Sometimes it feels that our culture has nearly reached a saturation point in its focus on the pursuit of happiness: thousands of books, blogs, and websites purport to help us get there, with techniques ranging from the empirically validated (exercise, mindfulness, gratitude) to the rather murky (which often involve paying someone something.) But more and more research is starting to delineate (link is external)between happiness in terms of pleasure, versus happiness in terms of a sense of purpose and meaning. The former often focuses on hedonic experiences: “happiness” in the two-dimensional sense, feeling joy or pleasure that can be fleeting but undeniably feels positive in the moment. Of course, sometimes we search for this pleasure in ways that ultimately make us feel worse: impulsive spending, irresponsible sexual interactions, unhealthy food choices or substance abuse. The latter research focus, however, looks more at experiences that might not be purely pleasurable but increase our sense of connectedness to deeper values. These activities and connections may not always be easy, but they feel to us like reasons for living. Such experiences often involve a greater satisfaction with one’s life on a deeper level, and may just be more valuable than superficial “happiness” when it comes to overall emotional well-being(link is external)and also physical health.(link is external)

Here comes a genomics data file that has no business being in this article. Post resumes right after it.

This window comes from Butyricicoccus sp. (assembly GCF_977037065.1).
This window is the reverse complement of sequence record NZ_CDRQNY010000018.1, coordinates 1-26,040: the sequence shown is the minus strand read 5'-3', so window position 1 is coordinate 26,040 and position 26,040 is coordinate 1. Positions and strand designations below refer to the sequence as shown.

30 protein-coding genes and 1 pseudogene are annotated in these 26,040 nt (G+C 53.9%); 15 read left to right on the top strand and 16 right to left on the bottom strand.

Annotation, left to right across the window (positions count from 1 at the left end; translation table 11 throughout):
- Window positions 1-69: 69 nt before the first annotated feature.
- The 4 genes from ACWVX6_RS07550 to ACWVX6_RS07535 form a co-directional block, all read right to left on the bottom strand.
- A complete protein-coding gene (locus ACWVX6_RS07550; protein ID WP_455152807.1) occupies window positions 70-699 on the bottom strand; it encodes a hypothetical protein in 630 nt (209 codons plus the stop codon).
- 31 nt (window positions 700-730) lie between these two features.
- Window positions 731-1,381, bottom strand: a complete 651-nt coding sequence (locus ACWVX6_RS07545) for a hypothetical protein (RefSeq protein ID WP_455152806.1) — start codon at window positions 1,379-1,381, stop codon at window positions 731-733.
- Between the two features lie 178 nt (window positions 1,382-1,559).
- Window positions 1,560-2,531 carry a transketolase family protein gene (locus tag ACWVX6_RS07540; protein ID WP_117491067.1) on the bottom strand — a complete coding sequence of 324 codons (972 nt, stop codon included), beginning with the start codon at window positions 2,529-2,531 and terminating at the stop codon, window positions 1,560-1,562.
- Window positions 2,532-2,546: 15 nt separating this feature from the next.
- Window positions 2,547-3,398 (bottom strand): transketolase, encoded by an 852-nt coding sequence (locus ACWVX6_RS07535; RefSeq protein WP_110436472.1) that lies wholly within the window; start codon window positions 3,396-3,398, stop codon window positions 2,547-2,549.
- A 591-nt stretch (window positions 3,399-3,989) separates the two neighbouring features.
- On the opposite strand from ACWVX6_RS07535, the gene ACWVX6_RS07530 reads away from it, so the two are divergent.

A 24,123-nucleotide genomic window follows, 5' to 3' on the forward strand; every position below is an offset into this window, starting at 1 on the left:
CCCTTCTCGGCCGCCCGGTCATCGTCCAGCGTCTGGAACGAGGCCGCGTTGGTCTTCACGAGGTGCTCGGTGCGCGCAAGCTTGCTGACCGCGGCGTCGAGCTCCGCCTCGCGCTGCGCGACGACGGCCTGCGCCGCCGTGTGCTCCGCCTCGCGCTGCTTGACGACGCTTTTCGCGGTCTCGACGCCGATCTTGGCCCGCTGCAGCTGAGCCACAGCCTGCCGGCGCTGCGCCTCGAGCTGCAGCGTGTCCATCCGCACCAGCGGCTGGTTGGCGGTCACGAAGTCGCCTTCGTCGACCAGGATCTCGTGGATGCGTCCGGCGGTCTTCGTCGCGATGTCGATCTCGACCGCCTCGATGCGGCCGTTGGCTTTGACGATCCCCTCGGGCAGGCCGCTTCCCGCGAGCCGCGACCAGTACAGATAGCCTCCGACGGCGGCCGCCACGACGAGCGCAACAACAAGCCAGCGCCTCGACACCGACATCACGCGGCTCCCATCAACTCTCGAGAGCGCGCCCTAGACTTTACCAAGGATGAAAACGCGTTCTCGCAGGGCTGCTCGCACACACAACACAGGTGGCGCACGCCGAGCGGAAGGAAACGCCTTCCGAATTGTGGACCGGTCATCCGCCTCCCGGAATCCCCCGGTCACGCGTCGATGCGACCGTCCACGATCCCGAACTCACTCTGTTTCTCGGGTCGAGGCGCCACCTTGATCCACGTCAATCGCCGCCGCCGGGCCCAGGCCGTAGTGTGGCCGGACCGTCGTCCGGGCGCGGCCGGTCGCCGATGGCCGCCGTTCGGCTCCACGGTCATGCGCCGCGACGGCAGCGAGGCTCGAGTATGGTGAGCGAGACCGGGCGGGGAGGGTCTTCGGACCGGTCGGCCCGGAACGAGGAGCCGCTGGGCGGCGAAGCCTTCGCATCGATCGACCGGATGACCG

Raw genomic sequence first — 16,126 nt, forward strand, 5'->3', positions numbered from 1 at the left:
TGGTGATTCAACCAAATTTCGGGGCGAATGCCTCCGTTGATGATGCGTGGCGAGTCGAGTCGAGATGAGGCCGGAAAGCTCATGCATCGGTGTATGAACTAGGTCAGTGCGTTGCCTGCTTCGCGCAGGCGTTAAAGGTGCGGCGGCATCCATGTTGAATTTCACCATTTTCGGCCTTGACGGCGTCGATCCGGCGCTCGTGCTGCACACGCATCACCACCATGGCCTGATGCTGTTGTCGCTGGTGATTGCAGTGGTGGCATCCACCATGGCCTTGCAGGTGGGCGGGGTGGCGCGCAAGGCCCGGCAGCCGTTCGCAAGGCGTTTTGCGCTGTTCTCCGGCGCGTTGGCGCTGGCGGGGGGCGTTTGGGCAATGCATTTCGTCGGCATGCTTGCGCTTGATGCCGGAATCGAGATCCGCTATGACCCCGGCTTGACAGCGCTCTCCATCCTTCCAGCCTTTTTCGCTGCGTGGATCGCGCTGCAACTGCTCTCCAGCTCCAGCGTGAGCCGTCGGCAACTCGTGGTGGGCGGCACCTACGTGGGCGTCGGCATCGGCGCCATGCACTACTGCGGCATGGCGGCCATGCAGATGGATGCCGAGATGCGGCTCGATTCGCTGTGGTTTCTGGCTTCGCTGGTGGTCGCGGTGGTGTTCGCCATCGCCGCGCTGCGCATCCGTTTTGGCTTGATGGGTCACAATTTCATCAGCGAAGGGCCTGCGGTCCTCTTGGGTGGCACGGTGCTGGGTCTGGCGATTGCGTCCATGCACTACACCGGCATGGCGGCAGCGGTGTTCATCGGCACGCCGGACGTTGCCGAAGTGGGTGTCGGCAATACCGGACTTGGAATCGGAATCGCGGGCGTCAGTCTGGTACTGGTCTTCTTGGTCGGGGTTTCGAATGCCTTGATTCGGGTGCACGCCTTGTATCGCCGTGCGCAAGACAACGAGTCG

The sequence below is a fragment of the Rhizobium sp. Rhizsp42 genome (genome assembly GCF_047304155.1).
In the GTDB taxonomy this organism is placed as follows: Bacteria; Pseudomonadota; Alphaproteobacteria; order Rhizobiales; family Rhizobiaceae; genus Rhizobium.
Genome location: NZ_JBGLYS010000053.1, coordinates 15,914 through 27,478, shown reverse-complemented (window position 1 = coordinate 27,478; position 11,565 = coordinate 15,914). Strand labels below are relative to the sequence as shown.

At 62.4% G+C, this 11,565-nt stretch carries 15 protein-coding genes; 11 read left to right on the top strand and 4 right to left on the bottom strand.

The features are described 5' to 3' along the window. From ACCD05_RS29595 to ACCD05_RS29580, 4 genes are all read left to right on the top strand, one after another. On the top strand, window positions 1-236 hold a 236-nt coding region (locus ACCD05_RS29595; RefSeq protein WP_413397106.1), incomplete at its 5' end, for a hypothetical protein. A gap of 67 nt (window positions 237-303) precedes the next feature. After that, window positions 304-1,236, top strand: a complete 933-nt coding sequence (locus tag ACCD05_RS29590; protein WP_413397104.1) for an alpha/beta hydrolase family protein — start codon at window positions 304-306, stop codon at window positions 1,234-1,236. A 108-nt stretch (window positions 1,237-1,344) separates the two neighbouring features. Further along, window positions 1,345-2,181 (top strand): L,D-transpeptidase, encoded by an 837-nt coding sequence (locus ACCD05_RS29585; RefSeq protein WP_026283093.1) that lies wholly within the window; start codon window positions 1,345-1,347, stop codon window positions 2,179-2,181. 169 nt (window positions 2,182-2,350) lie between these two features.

What’s trickier, though, is actually cultivating a sense of purpose. How do you find meaning in a world that offers no shortage of stress, in a life that can all too easily be filled with the worries of getting through the responsibilities of the day? Unfortunately, it seems that many Americans are indeed struggling to connect with that deeper sense of meaning (and we’re not doing so great i(link is external)n the happiness measures either). If you want to begin to think more deeply about these issues, there are some simple questions you can start with. How might you find your sense of meaning? Read on.
1) When are you in flow? For more than four decades, Mihaly Csikszentmihalyi has studied the concept he named “flow,(link is external)” which has become a pillar of positive psychology research. When you are in flow, you are so fully engaged and immersed in an activity that you feel relaxed but also challenged, interested but not stressed. I like to describe it to clients as doing something where you lose your sense of time, and you focus only on the task at hand, in a positive way: it is the opposite of clock-watching (where you want so much for a task to be over.) So, what type of activities bring you to this place? Are there parts of your job that you love, and that you feel like makes the time speed by? Are there hobbies that seem to make a Saturday afternoon disappear, in a good way? Are there people you spend time with who help you forget your worries, get rid of past baggage and future concerns, and just be? These clues can help fine-tune what resonates with you most deeply in life.
– Andrea Bonior Ph.D.
Image source – Flickr.com